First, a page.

Environment Secretary Caroline Spelman today announced reforms to over thirty of Defra’s arm’s length bodies.
Defra has around 90 arm’s length bodies, many of which were set up in at a time when our understanding of and engagement with environmental issues was less mainstream. Most of the things that these bodies do is now part of what the Government does as a matter of course, others are now no longer necessary.
Caroline Spelman said:
“This Government is committed to being the greenest Government ever and the Structural Reform Plan published last week sets out how Defra will play its part in achieving this. Reducing the deficit is priority for the Government and all departments are playing their part in making efficiency savings.
“Together with Chris Huhne I am determined to play the lead role in driving the sustainability agenda across the whole of government and I am not willing to delegate this responsibility to an external body.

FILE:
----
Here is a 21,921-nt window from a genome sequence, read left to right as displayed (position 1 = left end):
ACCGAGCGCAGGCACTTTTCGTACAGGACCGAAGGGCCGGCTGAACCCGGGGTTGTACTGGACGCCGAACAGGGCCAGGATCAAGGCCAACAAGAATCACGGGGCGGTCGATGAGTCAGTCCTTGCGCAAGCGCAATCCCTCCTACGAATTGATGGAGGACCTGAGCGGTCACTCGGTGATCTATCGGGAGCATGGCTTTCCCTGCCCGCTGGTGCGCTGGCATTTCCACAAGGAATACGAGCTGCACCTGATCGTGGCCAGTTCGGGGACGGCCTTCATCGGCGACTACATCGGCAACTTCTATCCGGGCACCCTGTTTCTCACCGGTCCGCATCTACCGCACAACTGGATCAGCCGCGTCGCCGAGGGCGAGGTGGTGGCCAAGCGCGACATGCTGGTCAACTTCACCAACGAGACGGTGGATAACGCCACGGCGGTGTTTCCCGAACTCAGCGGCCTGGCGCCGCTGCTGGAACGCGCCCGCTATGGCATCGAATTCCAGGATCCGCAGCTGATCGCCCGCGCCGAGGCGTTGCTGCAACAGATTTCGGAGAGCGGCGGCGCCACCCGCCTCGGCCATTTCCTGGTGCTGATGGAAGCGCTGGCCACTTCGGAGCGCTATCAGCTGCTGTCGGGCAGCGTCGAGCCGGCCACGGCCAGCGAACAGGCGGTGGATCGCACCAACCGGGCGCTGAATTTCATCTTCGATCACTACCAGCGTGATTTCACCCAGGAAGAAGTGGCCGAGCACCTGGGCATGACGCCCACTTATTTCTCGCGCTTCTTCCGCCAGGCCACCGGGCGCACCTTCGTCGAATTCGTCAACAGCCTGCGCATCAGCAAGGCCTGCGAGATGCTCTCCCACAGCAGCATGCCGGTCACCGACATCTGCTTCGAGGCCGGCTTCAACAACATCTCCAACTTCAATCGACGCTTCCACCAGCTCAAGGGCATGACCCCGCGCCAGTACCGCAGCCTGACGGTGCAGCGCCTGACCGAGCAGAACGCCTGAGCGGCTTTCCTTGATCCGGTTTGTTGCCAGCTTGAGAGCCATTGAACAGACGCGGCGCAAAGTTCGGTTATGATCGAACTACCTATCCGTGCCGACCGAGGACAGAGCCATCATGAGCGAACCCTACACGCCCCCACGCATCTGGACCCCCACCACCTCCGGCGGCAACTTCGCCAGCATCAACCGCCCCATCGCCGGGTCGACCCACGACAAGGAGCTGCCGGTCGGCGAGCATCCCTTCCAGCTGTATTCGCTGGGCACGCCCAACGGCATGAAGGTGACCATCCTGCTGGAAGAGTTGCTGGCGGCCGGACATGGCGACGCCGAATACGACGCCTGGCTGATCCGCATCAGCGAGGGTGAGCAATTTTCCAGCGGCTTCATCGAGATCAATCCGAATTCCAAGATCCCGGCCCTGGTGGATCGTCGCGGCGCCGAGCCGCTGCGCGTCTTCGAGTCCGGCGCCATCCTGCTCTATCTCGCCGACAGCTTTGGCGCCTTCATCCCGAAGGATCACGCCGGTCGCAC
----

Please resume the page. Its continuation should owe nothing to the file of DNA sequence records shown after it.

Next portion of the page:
“The effective delivery of public services is essential and I am committed to increasing the transparency and accountability of Defra’s public bodies and to reducing their numbers and costs. Times have changed since many of these bodies were set up and much of what they do is now everyday Government business.”
The Secretary of State announced that she will be:
- Withdrawing Defra funding from the Sustainable Development Commission (SDC);
- Abolishing the Royal Commission on Environmental Pollution;
- Abolishing the Agricultural Wages Board, the fifteen Agricultural Wages Committees, the sixteen Agricultural Dwelling House Advisory Committees and the Committee on Agricultural Valuation;
- Abolishing the Inland Waterways Advisory Council; and
- Abolishing the Commons Commissioners.
“We will continue to liaise closely with the Sustainable Development Commission’s partners and will work with business, civil society, local communities, universities and internationally, to help deliver sustainable development together.
“The House of Commons Environmental Audit Committee will provide powerful democratic scrutiny of Government’s work in this area.”
The arm’s length body review will make Defra a leaner, stronger department – with a renewed and clearer focus on its key priorities and a simplified structure for delivering those priorities; underpinned by a robust, credible and efficient science base.
The Secretary of State will continue to look closely at other Defra arm’s length bodies and will make any further announcements as appropriate.